The been no more than two out of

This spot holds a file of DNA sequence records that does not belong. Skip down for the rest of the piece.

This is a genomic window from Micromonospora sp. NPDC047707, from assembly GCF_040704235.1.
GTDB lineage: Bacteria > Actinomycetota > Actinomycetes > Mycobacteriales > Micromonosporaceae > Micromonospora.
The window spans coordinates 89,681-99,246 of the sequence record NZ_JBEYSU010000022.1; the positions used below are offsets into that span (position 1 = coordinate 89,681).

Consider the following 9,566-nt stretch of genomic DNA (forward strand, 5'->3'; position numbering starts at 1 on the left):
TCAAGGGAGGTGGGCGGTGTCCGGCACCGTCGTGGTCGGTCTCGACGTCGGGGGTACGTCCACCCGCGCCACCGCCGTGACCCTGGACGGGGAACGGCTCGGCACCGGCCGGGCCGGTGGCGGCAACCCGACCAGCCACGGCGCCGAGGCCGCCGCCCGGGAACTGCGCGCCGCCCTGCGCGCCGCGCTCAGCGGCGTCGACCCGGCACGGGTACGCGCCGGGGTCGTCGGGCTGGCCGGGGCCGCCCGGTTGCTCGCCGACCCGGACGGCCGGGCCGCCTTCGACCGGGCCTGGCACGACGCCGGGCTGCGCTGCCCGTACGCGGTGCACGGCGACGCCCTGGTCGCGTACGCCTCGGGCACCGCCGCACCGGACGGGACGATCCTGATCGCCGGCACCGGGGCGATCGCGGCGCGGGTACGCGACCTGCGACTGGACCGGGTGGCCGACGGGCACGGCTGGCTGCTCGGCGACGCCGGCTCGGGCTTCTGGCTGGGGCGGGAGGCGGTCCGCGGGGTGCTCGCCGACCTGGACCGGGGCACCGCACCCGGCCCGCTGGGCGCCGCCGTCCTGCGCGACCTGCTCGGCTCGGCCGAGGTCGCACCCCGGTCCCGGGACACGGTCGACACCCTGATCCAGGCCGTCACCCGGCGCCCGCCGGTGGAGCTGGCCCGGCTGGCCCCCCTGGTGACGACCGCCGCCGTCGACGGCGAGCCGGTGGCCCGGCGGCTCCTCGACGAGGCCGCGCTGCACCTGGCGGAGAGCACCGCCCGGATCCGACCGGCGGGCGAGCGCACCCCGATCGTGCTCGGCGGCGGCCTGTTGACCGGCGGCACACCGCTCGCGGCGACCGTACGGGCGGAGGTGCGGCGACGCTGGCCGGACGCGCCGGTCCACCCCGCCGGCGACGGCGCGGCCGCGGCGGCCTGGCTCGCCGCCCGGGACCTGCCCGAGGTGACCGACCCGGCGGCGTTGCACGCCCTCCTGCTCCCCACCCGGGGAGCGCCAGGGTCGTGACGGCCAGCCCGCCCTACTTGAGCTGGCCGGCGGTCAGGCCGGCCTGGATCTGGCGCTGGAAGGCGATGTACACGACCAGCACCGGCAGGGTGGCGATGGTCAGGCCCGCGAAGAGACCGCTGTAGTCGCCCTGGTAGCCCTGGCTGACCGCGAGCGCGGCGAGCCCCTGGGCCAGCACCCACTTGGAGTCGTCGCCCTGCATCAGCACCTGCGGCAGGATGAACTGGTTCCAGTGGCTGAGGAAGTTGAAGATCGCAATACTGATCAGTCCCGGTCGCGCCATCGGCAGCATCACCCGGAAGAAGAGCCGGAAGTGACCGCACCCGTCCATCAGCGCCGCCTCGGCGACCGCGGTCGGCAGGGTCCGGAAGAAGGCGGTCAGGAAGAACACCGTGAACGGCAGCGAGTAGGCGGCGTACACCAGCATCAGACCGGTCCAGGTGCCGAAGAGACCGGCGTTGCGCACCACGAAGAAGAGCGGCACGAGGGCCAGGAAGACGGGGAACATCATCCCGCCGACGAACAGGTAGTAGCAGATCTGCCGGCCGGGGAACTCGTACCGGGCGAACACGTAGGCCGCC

The foundation of a prosperous democracy is its’ citizens’ ability to have a say and influence the government through elections. Furthermore, in order for that influence to make a difference, its’ citizens must be able to send clear signals to political leaders about what they want out of the government, and what they want their government to do. Thus, it is obvious that a democracy will prosper if the voters have multiple clearly defined options available for them to choose from at the polls during elections. When a government has these multiple electoral options, it means the citizens are able to vote for a candidate who closest represents their own views and opinions on contemporary political issues. In addition to this, having clear candidates to choose from encourages others to vote, since a citizen is more likely to vote if they care about which individual politician wins and loses. But the existence of only two major parties, leads to a sharp distinction between the candidates and political parties, with candidates being as vague as possible on certain issues as to not offend voters and appeal to the majority of voters. Before the Democratic Party and the Republican Party were the major two parties, there was the Democratic Party and the Whig Party, before this was the Democratic Party and the National Republican Party, and before that, the two dominant parties were the Democratic-Republicans and the Federalists. Throughout the United States’ history, there have always been two major parties, all the meanwhile, political third parties have been minor players over the course of U.S. politics. Throughout U.S. presidential politics, third parties have been prominent occasionally, but have almost never had a real chance at scoring the U.S. presidency. They also rarely win any seats in Congress, where since World War II, there has been no more than two out of its 535 occupants who have been any party other than the Republicans and Democrats.  So why and how does one of the strongest, most expansive democracies to date have only two major political parties representing the people?    It has to do with how the U.S. political system is set up for two major political parties because it grants seats in Congress and the presidency with a method referred to as ‘winner-take-all’ method. Running congressional candidates only need to get a plurality of the vote to be elected. A plurality meaning that candidate got the most votes but overall has a lesser percentage than all other candidates combined, which would be a majority. In most of the 50 states, presidential candidates get all of a state’s electoral votes (presidents are elected, state by state by how many electoral votes they won) under the conditions that they win a plurality of the vote in that state. Meaning that the person with the most votes in that state wins all of the seats. It doesn’t matter if a candidate wins a certain percentage of the vote if they don’t get a majority or plurality of the vote. Furthermore, third parties can’t really compete because there is no second place prize for winning. For example, if a candidate takes 25 percent of the vote but still loses, that candidates’ party and agenda will not be politically represented. This leads voters to pick candidates that they think are the most likely to win. Which also leads the two parties to try to broaden their appeal to half of the electorate. The two parties will also only allow one candidate to run from their party as to not split the vote between multiple candidates, which gives each of the two parties the largest chance of winning. Parties at risk of splitting the vote between candidates will do whatever necessary to avoid third-party candidates due to this being one of the only chances for a third party to win over either of the major two. Adding incentive for the two major parties to keep it that way. While there have been many third-party or independent candidates who have run for elections over history, very few have garnered enough public support and even fewer have received state electoral votes. For example, in the 1992 presidential election, Ross Perot, who ran as an independent candidate, received 19 percent of the overall vote but did not win a single state electoral vote. The Democratic Party and the Republican Party may have a duopoly on the American democratic system now but public opinion is beginning to sway against this system with a decline in voters who identify with one of the two major political parties and a whopping 40 percent of Americans identifying as independent as of 2012.

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